While a decision will be made this Tuesday, 26th November at 10am, on the future of The Grange as a short term respite centre for children with disabilities, there's both confusion and annoyance on the part of parents and the Salford Council staff trade union, Salford City UNISON.
Salford Council wants to axe The Grange as a centre for short term respite care for children with disabilities – moving children as young as 14 into the current adult facility at Granville, while placing those under 14 with specialist foster carers.
Meanwhile, the Council wants to move children with longer term care needs into The Grange – which, it argues, will save money.
The fight to Save The Grange has been going on for months (see here and see here and see here) with parents arguing, amongst other things, that their children will not be safe within an adult facility and that they haven't been consulted properly. And UNISON arguing that staff at Granville haven't been consulted about the changes to that facility, while the option of privatisation of The Grange is still a possibility.
A Community Impact Assessment done by the Council agrees that "The feedback from parents on the proposals has been largely negative and they are opposed to the proposal of their children receiving respite care from either Granville or respite foster carers, rather than the current arrangement.
"Specifically parents have voiced their concerns about their children being cared for within an adult provision alongside adults" it adds "They have also expressed their concerns about how this will be monitored and inspected...There has been a petition signed by a large number of people also opposed to the proposal."
The response from the Council is that "Our plan is to support the young people together, in a separate part of the building and the building has room to enable this to happen. It also means that parents with more than one child of different ages can have respite together. The people supported at Granville have very complex needs and are vulnerable adults with functional age normally associated with that of children."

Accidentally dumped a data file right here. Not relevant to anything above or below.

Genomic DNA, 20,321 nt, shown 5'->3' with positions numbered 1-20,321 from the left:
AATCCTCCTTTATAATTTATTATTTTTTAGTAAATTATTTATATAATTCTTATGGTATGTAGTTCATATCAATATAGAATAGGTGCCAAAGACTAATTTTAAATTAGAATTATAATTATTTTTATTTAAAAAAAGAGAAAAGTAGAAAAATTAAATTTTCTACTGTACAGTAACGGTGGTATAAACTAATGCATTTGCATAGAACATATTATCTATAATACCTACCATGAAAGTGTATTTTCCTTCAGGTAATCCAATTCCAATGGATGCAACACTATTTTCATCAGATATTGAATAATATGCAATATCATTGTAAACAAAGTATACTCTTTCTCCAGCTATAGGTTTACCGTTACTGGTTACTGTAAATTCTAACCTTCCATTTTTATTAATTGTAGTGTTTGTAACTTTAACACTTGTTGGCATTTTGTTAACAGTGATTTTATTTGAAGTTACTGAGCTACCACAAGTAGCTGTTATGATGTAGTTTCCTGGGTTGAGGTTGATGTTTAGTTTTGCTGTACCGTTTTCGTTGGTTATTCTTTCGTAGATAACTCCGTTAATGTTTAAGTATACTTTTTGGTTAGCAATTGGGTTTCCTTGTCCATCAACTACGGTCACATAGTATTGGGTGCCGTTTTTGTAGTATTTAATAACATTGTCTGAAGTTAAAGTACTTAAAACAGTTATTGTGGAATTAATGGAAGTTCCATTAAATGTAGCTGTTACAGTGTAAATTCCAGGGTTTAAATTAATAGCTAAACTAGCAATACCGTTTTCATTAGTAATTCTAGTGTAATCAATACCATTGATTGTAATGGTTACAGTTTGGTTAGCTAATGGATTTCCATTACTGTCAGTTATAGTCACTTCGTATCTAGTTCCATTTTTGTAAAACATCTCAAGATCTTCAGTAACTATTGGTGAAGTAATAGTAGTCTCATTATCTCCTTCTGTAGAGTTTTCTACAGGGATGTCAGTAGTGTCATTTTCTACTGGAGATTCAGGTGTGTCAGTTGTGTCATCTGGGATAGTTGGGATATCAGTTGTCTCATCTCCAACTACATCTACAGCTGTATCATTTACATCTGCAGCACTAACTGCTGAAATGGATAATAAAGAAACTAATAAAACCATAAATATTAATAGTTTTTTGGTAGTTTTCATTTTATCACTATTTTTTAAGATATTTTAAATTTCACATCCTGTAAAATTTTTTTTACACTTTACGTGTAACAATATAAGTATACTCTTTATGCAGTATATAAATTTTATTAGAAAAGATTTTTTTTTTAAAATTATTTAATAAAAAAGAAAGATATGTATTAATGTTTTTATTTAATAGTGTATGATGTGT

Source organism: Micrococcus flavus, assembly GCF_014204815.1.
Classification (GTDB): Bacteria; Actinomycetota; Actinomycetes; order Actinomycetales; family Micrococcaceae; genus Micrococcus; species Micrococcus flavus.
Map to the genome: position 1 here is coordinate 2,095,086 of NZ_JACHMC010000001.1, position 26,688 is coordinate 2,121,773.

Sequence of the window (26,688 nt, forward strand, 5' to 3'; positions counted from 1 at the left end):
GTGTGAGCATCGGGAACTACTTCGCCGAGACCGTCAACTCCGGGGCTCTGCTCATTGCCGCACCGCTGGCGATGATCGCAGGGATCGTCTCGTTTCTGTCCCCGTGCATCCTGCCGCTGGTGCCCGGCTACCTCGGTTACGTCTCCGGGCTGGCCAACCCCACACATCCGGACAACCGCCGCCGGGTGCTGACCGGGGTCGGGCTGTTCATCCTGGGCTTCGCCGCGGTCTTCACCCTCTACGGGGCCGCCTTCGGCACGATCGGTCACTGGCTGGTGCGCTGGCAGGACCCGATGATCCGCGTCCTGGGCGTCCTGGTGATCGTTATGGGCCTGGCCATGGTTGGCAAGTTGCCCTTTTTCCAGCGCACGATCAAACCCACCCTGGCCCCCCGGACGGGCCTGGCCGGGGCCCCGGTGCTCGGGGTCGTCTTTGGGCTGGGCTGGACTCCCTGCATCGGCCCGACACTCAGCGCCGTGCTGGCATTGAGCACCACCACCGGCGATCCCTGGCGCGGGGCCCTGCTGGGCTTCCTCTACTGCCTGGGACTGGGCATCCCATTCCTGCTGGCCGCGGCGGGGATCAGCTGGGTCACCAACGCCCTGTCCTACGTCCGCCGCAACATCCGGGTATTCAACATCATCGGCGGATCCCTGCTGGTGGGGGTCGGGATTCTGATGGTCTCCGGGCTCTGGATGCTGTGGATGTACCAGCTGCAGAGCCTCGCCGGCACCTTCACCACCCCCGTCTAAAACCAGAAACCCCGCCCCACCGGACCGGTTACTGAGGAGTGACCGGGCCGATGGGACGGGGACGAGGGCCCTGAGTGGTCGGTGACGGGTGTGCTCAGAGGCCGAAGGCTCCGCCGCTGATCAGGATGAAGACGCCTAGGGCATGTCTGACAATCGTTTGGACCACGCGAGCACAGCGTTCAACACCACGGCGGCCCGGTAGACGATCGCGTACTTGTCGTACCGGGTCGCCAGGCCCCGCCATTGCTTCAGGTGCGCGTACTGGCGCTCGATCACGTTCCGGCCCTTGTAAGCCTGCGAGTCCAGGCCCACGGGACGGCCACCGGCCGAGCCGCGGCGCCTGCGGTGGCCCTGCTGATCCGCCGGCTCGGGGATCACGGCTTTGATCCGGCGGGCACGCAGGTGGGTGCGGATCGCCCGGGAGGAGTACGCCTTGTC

This appears to state that Granville will have adults and children in at the same time albeit slightly segregated. Which doesn't impress parent Margaret Tunnacliffe…
"In the meeting we had with John Merry and Ian Stewart, Stewart said that if the building could not be separated, or different nights could not be offered, he promised the proposals would not go through" she explains "There were other parents there who also heard him say it."
A further Council statement in a document to be presented to the Cabinet on Tuesday states that "Providing separate nights for adults and young people would be inflexible and what is being discussed is about there being a separate section of the building for the young people."
The Council reports come complete with a physical plan of rooms at Granville by Urban Vision that's for "indicative purposes only"…
Meanwhile, there are some very strange statements coming out of the Council surrounding capacity at Granville for adults that will certainly be alarming for their carers. Firstly, the Cabinet document seems to confirm that a proportion of adults will be kicked out, or `moved on', to make room for the children…
"Some of the people who attend Granville will be moving on to more independent settings as the support at Granville is now targeted to those who have complex physical behavioural and health care needs" it states "This will reduce capacity and allow us to support children from 14 years."
However, the minutes of the Adult Services Scrutiny Committee last month seem to contradict this… "Officers are currently in negations to increase the range and number of people who use Granville by working in partnership with others to attract additional income. The adult placement service is popular and cost effective…The age group of those attending Granville is being raised along with the possibility of long term care. A balance needs to be achieved between attracting more users into Granville and continuing to provide a service for those with an assessed need."